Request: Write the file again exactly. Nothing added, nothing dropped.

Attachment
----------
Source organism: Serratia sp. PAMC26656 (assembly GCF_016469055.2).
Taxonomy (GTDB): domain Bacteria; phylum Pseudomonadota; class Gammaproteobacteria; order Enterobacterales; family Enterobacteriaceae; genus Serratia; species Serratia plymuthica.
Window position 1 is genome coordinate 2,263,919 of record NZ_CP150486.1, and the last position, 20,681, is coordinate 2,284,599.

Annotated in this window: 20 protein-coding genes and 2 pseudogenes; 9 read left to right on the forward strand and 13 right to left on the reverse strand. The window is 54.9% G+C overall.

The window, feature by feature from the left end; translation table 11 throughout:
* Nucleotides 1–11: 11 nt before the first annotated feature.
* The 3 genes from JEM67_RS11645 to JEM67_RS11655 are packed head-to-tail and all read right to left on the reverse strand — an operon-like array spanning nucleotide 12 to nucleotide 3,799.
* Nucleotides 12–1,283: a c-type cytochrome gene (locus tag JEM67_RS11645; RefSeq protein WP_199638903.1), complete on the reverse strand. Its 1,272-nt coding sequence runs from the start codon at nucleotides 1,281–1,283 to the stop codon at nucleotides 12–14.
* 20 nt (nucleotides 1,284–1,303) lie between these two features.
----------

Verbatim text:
Source organism: Serratia sp. PAMC26656 (assembly GCF_016469055.2).
Taxonomy (GTDB): domain Bacteria; phylum Pseudomonadota; class Gammaproteobacteria; order Enterobacterales; family Enterobacteriaceae; genus Serratia; species Serratia plymuthica.
Window position 1 is genome coordinate 2,263,919 of record NZ_CP150486.1, and the last position, 20,681, is coordinate 2,284,599.

Annotated in this window: 20 protein-coding genes and 2 pseudogenes; 9 read left to right on the forward strand and 13 right to left on the reverse strand. The window is 54.9% G+C overall.

The window, feature by feature from the left end; translation table 11 throughout:
* Nucleotides 1–11: 11 nt before the first annotated feature.
* The 3 genes from JEM67_RS11645 to JEM67_RS11655 are packed head-to-tail and all read right to left on the reverse strand — an operon-like array spanning nucleotide 12 to nucleotide 3,799.
* Nucleotides 12–1,283: a c-type cytochrome gene (locus tag JEM67_RS11645; RefSeq protein WP_199638903.1), complete on the reverse strand. Its 1,272-nt coding sequence runs from the start codon at nucleotides 1,281–1,283 to the stop codon at nucleotides 12–14.
* 20 nt (nucleotides 1,284–1,303) lie between these two features.